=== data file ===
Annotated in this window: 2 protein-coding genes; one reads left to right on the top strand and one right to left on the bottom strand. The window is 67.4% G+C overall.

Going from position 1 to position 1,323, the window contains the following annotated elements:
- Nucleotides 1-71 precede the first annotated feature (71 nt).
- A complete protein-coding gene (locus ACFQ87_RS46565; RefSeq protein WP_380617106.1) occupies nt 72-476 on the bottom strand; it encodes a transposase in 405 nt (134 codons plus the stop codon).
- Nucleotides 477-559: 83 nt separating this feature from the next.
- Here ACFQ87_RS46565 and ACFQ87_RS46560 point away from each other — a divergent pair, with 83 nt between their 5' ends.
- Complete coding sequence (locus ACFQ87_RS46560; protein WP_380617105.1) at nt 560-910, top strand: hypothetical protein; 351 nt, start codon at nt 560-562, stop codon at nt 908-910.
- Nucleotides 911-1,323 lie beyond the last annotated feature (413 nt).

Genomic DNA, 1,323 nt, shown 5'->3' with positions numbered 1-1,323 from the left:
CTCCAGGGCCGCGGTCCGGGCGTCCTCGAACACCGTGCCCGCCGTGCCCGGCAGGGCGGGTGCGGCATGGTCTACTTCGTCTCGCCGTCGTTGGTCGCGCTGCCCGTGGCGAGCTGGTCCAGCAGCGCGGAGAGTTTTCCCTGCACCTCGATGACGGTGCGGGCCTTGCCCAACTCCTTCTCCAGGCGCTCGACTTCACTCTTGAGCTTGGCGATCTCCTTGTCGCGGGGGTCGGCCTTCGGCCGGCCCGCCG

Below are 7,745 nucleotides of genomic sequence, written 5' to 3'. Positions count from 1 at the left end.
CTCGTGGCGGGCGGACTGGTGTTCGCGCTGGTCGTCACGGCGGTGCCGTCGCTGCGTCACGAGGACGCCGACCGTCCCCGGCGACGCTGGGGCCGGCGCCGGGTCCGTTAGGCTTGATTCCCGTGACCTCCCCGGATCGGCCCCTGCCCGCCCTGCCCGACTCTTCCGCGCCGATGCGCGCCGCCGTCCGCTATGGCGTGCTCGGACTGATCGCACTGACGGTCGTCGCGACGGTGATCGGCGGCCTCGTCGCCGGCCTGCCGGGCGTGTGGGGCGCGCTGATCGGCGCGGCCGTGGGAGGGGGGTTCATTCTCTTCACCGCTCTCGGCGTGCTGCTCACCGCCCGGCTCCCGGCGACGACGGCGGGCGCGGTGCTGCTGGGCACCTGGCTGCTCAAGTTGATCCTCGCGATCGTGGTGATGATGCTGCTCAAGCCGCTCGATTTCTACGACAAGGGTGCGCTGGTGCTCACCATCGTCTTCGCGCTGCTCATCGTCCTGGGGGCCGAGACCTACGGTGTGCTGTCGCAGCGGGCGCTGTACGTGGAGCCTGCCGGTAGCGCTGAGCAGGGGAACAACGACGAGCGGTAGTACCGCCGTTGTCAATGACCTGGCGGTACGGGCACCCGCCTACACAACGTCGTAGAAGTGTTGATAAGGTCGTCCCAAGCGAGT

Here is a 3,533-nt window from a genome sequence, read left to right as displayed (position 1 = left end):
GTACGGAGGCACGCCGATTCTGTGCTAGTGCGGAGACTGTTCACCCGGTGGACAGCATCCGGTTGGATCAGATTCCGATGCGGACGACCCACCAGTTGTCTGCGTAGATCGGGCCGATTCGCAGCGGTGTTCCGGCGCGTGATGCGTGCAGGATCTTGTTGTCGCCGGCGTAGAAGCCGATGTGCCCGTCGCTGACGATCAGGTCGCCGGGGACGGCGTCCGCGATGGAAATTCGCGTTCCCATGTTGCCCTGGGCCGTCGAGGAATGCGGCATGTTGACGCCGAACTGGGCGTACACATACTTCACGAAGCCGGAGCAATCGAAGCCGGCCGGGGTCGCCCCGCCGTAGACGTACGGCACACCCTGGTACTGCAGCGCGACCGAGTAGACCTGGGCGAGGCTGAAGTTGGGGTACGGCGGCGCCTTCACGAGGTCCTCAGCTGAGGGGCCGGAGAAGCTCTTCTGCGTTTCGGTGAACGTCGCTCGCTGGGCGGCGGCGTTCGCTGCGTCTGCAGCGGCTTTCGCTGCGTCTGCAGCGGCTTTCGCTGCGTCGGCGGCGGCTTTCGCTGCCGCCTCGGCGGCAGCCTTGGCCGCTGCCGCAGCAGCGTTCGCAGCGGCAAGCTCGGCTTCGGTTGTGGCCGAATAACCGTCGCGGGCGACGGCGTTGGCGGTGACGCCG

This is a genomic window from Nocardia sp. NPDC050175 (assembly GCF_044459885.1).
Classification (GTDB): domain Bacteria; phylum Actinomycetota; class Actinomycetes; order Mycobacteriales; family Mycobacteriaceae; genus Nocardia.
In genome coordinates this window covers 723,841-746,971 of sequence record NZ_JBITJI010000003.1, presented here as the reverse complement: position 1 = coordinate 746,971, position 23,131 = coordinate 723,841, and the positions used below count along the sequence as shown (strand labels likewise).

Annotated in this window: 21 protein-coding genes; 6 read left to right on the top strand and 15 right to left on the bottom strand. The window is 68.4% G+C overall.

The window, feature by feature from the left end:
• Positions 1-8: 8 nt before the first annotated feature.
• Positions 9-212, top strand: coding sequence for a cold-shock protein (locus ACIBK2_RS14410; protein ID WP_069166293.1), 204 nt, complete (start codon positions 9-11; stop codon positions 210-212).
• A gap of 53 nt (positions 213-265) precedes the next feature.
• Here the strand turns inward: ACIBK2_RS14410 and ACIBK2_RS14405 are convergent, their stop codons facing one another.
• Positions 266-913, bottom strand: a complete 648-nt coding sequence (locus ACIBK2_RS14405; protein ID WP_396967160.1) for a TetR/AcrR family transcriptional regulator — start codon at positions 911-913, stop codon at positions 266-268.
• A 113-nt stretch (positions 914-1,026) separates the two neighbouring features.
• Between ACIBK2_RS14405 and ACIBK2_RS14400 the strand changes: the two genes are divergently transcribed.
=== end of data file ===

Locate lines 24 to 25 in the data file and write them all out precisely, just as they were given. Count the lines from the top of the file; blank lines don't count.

• Positions 266-913, bottom strand: a complete 648-nt coding sequence (locus ACIBK2_RS14405; protein ID WP_396967160.1) for a TetR/AcrR family transcriptional regulator — start codon at positions 911-913, stop codon at positions 266-268.
• A 113-nt stretch (positions 914-1,026) separates the two neighbouring features.